One of the most surprising revelations to come out of the Mark Sanford sexual affair with a woman from Argentina is the exposure of their romantic email correspondence. Let me be very clear: When you type an email, once you hit “SEND,” you’ve lost control of that message. You have absolutely no idea where it will end up, who will read it, and how it might be used against you. Attorneys will tell you that in a legal case, the first thing the other side demands
are your emails. And once that’s requested in a legal case, it’s illegal to destroy them. Even the most innocent emails read out of context can be very destructive, and few things have ruined careers more than the exposure of email messages.
Be very careful with an email. Never criticize people, or handle anything sensitive through an email. Negotiate, argue, or fire someone face to face. If I need to share some personal or sensitive information with a client, I make a phone call. Be careful with jokes or course conversation.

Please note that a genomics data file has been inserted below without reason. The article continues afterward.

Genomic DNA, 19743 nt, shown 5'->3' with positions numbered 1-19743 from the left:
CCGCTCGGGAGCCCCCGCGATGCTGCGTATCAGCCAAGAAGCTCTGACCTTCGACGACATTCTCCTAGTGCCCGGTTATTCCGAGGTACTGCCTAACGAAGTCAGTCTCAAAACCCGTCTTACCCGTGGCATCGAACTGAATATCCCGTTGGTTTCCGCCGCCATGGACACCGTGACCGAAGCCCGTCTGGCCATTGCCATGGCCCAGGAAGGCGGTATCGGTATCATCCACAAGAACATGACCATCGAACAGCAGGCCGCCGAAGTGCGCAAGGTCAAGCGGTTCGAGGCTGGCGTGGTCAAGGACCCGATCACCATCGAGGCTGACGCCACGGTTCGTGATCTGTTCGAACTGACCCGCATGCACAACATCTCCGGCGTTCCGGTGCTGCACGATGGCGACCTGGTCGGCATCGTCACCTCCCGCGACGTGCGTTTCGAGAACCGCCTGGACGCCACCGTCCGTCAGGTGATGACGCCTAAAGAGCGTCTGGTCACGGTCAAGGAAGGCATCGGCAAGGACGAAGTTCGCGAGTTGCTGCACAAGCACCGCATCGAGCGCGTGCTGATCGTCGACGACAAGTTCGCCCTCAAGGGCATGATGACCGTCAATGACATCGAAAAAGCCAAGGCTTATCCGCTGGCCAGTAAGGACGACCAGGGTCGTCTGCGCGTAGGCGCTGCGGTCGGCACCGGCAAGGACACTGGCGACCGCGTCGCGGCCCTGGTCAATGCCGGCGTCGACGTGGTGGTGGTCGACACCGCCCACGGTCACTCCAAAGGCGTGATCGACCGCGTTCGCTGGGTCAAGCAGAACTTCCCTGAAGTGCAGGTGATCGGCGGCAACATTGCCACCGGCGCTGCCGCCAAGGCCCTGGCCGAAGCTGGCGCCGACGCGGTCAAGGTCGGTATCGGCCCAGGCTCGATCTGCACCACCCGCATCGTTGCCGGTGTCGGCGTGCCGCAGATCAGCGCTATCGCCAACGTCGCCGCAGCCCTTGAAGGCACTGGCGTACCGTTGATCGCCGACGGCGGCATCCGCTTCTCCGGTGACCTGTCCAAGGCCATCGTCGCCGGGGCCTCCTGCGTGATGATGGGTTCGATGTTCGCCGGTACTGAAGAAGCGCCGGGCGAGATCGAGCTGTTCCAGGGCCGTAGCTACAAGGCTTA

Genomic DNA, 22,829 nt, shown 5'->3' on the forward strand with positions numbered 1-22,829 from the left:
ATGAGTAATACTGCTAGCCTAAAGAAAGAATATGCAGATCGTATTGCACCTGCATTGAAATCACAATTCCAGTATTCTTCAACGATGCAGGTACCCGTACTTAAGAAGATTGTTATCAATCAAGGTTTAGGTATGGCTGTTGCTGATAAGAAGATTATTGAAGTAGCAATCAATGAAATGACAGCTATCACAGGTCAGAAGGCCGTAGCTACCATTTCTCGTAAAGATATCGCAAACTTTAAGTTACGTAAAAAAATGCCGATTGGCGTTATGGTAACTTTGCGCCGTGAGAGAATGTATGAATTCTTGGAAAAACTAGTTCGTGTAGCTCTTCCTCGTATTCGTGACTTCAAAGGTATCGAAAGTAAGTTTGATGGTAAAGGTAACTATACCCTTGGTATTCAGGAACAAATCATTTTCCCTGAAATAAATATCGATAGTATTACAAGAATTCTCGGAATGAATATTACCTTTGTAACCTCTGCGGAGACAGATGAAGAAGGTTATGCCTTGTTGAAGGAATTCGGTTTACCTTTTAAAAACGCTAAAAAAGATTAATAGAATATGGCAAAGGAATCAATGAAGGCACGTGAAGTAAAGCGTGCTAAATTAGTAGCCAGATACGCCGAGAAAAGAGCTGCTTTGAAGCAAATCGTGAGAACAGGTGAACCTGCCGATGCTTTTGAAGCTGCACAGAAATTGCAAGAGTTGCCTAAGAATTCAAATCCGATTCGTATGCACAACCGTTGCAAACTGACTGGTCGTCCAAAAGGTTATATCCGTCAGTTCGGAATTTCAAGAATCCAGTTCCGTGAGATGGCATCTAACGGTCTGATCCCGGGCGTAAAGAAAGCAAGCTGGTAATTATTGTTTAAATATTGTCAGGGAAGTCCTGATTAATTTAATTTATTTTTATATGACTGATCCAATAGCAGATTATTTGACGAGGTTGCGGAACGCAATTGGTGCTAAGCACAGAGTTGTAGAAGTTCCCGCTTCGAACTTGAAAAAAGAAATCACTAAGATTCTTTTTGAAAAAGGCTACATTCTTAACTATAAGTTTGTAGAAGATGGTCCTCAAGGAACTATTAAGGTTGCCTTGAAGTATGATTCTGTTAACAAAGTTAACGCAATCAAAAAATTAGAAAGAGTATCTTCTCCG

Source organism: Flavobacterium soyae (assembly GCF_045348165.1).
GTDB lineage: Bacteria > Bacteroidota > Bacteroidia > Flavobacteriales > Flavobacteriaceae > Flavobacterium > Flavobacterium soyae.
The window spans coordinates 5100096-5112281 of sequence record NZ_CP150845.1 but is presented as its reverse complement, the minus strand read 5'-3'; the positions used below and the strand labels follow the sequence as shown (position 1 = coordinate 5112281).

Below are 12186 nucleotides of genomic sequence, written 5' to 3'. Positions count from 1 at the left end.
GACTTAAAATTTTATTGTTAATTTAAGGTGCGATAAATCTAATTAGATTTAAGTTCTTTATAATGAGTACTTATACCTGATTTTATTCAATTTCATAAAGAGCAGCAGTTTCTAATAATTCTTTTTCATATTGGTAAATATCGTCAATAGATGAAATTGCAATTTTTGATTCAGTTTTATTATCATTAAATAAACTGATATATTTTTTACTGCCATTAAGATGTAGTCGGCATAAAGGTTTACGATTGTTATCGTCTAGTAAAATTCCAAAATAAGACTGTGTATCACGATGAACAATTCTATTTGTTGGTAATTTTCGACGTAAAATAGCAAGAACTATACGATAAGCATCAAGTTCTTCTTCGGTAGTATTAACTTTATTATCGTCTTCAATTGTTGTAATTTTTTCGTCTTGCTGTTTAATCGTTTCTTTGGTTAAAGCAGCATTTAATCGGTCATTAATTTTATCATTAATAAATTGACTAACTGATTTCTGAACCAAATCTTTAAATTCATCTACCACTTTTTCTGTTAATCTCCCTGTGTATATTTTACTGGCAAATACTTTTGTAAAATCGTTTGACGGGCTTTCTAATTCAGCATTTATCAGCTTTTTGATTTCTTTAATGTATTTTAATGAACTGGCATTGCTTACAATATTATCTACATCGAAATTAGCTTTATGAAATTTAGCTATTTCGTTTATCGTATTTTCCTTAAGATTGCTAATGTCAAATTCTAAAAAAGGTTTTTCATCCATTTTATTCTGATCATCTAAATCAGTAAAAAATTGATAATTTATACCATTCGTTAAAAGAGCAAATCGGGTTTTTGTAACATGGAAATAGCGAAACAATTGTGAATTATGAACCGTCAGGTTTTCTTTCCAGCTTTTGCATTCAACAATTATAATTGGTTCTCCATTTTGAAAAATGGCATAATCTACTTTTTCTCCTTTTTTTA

This isn’t legal advice, and I always encourage you to get good counsel. But from my perspective, other than critical business emails that you need for confirmation, records, or backup, I would consider deleting nearly everything else.
Bottom line: Never put anything in an email that you wouldn’t feel comfortable about being read in public.